“Your weapon is choice,” boasts the box of Alpha Protocol, the new espionage roleplaying game (RPG) from Obsidian Entertainment. If my weapon is choice, perhaps I have should’ve chosen something else. I should have chosen to replay Mass Effect 2.
It’s not that Alpha Protocol is completely awful. There are many things to like about the game if you’re a fan of action-RPGs. It’s just that you need to have the time and patience to endure the game’s many flaws and to get to its redeeming features.
And patience with Obsidian is wearing thin. The developer has a track record of delivering buggy and unfinished games that somehow manage to redeem themselves on the strengths of their stories and core gameplay. After Knights of the Old Republic II and Neverwinter Nights 2, this is the company’s third and final strike.
Alpha Protocol plays much like Bioware’s Mass Effect games with a similar mix of dialogue, character development and action. It’s set in a generic Tom Clancyesque world of geopolitical intrigue and follows the missions of an American operative call Michael Thorton as he tries to unravel a terrorist conspiracy.
The idea of an RPG rooted in gritty action-movie conventions rather than in the worlds of high fantasy and space opera is an appealing one. But as good as the premise is, its execution is flawed. The single biggest problem with the game is its lack of technical gloss.
Even though it’s based on the Unreal Engine 3, Alpha Protocol often looks a generation behind other games based on the same engine. Environments are bland, characters have dead eyes, character animations are laughably simplistic, and, worst of all, art direction is uniformly dull.
Alpha Protocol is dogged by frequent frame-rate drops (on the Xbox 360, at least) and texture pop-in — unforgivable problems for a game that isn’t doing much to push the hardware or the engine. Enemy artificial intelligence is also shaky — you’ll often find henchmen running around in circles or standing around doing nothing while you’re shooting their friends.
And gameplay is deeply flawed. Alpha Protocol’s mixture of turn-based and real-time mechanics doesn’t always gel. It looks and feels like an action game, but, like a true RPG, it uses statistics in the background to calculate whether your bullets and blows are landing and how much damage they are dealing. It’s initially disconcerting to line up perfect head shots that miss the mark because the dice didn’t roll in your favour.
The interface is unwieldy — managing your inventory and abilities involves navigating endless menus. Alpha Protocol is also full of annoying mini-games for hacking computers, picking locks and disabling alarms. And to round off its litany of sins, Alpha Protocol is stuffed full of cheap, frustrating boss fights.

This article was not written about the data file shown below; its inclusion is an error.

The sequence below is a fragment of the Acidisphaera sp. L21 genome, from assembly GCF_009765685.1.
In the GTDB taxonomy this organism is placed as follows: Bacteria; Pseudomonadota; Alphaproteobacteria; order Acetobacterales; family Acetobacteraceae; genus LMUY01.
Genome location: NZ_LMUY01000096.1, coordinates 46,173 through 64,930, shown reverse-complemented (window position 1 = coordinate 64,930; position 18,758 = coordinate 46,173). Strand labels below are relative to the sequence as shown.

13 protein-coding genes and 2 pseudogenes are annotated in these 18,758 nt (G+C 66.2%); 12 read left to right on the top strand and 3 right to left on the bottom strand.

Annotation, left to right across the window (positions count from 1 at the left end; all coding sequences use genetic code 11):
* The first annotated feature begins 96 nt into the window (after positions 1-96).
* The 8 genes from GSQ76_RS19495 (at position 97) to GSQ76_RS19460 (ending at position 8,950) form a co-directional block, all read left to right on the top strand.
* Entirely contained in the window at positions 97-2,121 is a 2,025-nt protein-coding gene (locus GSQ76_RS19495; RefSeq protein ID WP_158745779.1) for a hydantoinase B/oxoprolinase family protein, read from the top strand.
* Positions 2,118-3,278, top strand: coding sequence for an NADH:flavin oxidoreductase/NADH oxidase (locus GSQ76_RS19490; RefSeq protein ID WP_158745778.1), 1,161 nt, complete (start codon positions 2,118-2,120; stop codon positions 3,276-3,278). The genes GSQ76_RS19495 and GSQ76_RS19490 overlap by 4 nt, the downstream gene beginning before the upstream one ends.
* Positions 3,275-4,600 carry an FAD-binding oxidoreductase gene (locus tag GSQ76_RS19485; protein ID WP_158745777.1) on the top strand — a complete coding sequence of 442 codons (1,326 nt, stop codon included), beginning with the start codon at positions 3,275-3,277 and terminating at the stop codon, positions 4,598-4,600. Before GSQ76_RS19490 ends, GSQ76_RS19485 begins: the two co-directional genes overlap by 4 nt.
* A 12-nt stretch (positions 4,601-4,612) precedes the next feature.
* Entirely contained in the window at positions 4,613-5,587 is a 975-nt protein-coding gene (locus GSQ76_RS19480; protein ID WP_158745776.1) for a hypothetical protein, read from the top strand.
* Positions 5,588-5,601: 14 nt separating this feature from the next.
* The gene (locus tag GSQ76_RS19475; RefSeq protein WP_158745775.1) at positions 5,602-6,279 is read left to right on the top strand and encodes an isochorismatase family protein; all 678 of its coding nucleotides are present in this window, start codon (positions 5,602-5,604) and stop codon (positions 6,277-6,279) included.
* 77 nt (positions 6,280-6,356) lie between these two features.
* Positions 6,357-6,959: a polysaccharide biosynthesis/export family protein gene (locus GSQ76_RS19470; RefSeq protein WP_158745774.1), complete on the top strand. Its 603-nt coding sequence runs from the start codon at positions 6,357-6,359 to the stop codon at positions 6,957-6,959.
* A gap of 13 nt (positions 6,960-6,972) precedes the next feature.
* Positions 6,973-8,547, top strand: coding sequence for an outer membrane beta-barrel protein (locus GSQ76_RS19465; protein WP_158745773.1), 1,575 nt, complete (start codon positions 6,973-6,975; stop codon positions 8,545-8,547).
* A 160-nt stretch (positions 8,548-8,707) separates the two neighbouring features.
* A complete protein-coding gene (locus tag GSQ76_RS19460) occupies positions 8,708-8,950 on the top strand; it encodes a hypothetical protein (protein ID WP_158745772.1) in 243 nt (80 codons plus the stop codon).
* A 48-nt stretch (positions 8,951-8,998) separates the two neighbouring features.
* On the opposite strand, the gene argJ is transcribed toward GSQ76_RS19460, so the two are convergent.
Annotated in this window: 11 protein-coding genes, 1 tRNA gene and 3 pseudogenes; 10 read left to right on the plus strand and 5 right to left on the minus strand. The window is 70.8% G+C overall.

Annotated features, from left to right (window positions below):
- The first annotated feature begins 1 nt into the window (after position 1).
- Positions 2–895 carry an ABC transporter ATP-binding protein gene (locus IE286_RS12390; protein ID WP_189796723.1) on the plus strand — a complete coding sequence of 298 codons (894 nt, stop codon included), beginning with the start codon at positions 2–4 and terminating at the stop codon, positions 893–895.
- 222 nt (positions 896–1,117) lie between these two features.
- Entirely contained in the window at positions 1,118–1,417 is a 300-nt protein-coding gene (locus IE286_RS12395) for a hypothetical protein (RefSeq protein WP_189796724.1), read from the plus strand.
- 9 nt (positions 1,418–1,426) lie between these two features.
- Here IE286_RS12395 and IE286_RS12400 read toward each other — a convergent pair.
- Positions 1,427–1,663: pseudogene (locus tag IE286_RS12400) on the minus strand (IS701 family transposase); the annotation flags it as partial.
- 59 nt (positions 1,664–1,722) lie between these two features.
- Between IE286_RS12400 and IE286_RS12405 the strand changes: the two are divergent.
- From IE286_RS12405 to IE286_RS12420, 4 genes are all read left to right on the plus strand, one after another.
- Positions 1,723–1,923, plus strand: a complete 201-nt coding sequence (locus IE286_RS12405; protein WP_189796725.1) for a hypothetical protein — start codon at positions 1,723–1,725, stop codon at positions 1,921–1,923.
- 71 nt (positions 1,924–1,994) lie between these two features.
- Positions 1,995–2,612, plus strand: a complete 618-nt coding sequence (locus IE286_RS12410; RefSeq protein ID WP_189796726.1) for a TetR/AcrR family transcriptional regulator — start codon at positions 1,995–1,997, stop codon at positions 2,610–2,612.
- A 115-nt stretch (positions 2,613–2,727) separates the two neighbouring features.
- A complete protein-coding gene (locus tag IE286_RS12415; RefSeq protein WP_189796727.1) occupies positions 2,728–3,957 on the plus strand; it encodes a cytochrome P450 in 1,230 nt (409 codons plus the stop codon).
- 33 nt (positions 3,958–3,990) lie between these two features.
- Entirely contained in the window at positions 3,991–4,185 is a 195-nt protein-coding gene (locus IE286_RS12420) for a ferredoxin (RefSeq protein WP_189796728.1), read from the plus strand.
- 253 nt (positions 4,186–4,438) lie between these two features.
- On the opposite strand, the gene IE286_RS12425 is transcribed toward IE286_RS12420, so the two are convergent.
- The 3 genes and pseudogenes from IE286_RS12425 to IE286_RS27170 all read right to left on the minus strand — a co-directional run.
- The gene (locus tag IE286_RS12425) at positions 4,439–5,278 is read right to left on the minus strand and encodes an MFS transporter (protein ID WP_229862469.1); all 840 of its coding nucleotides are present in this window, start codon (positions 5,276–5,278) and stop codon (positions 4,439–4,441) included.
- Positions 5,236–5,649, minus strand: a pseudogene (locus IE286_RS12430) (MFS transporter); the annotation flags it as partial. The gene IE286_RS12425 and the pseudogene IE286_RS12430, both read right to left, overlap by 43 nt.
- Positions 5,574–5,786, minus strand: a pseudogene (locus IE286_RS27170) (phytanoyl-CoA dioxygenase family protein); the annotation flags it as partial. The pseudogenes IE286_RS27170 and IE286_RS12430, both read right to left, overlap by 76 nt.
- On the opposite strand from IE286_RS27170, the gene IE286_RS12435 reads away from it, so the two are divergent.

Obsidian has always known how to craft a good story with memorable characters, but even here Alpha Protocol falls short. Though the plot has enough twists and turns to pique interest, some of the writing is poor compared to the work that Bioware’s scribes do.
When he’s trying to be smooth, Thorton unintentionally wanders into Austin Powers territory. When he’s trying to be tough, he’s more Steven Segal than Jack Bauer. The game world also lacks the depth and attention to detail you’ll find in the best RPGs.
Perhaps the biggest reason to attack Alpha Protocol is that it could — and should — have been so much better. It’s brimming over with clever ideas that could’ve made for a compelling experience. The basic RPG mechanics are sound and give you the flexibility of developing a character that specialises in dealing with enemies using firearms, stealth or gadgets.
Alpha Protocol video trailer:
And the game’s conversation system is truly engaging — it’s Alpha Protocol’s best feature. The conversation system allows Thorton to pick from a range of approaches when he interacts with people in the game world. He can try to be persuasive like James Bond, intimidating like Jack Bauer, or businesslike like Jason Bourne. At points in the game, he’ll have choices about whether he should kill certain characters or allow them to live.
Picking the right responses can swing an enemy over to Thorton’s side, providing him with bonuses such as extra cash, new weapon options and information. And these choices also shape the way that the story eventually plays out. I found myself pushing through the actual game play segments to get to the conversations.
Whatever virtues Alpha Protocol has, it’s simply not good enough to compete with many of the games that have been released during the course of this year. Alpha Protocol would’ve looked dated if it had launched alongside Mass Effect 1; compared to Mass Effect 2, it comes across as antiquated. — Lance Harris, TechCentral
- Reviewed on Xbox 360. Also available on PlayStation 3 and Windows PC. Apparently, some of the interface and technical issues are less pronounced in the PC version